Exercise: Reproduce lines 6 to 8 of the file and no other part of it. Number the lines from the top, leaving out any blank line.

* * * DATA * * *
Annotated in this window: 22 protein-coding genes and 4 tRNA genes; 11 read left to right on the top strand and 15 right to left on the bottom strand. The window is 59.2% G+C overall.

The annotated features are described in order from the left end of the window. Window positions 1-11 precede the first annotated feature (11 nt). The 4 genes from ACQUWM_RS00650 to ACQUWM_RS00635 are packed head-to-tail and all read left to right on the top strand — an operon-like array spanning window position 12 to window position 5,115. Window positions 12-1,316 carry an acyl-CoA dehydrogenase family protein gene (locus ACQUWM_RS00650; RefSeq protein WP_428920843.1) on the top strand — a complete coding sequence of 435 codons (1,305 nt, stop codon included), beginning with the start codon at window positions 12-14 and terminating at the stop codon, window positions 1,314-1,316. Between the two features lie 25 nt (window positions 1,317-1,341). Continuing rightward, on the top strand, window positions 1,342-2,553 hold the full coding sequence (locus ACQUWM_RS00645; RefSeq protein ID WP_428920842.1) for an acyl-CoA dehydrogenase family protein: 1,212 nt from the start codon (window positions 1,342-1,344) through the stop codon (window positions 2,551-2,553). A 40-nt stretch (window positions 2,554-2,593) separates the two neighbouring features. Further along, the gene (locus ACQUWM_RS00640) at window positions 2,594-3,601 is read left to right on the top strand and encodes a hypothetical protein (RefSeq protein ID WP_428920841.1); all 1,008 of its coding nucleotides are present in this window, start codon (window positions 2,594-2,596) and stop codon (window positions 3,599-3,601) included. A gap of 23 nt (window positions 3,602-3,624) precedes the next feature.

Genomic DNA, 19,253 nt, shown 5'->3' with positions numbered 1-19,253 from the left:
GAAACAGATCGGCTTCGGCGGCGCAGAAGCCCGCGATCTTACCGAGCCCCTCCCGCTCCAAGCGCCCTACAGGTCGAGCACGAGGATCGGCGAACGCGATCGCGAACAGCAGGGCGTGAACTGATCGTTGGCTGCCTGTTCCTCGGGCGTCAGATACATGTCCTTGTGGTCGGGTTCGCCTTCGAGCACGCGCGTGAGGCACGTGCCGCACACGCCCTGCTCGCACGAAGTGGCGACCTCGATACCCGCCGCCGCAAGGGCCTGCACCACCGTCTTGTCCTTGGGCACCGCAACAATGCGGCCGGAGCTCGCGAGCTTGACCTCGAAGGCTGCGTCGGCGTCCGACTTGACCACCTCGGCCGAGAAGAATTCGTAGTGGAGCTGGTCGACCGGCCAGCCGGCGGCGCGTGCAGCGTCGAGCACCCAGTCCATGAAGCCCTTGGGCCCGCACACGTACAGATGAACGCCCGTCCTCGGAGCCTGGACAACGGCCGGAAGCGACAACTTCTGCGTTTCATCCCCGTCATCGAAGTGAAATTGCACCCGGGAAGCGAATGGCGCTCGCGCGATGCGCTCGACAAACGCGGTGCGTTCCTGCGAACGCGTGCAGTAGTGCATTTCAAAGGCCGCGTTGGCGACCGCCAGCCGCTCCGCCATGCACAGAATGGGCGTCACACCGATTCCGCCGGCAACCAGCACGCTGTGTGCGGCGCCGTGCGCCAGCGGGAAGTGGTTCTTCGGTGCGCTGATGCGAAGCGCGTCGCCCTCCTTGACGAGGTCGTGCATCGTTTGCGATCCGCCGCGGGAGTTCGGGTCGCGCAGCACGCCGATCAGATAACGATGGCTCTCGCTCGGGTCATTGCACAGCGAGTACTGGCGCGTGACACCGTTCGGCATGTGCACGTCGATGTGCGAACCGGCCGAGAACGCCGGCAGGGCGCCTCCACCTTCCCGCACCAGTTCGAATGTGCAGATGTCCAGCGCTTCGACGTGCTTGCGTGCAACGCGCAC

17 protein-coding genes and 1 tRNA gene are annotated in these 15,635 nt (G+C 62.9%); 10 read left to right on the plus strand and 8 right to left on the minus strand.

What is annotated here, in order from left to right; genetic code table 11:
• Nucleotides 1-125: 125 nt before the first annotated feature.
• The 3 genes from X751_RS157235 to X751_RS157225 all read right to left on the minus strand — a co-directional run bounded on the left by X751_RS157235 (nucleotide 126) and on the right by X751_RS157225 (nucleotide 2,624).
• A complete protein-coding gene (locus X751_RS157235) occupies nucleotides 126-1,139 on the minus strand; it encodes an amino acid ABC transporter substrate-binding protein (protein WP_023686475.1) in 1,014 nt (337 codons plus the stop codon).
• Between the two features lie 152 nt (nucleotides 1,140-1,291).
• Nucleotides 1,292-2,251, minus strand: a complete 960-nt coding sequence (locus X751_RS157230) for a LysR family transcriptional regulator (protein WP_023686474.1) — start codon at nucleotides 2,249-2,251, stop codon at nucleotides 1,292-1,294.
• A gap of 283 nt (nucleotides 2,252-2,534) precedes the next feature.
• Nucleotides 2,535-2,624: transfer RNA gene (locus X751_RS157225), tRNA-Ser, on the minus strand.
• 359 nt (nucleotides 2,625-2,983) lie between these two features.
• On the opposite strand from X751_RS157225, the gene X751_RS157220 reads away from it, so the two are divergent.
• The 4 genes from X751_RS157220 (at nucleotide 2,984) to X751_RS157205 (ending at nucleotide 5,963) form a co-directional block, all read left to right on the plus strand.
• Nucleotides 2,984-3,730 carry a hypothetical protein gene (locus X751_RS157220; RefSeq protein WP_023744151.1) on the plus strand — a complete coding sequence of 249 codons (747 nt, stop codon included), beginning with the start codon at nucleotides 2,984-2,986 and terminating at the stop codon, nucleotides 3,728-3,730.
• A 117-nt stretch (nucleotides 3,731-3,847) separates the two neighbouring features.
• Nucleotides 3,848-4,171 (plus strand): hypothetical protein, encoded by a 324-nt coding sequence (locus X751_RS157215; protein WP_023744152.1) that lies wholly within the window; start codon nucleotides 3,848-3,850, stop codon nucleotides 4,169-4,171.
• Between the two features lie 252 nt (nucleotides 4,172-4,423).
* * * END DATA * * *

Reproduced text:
What is annotated here, in order from left to right; genetic code table 11:
• Nucleotides 1-125: 125 nt before the first annotated feature.
• The 3 genes from X751_RS157235 to X751_RS157225 all read right to left on the minus strand — a co-directional run bounded on the left by X751_RS157235 (nucleotide 126) and on the right by X751_RS157225 (nucleotide 2,624).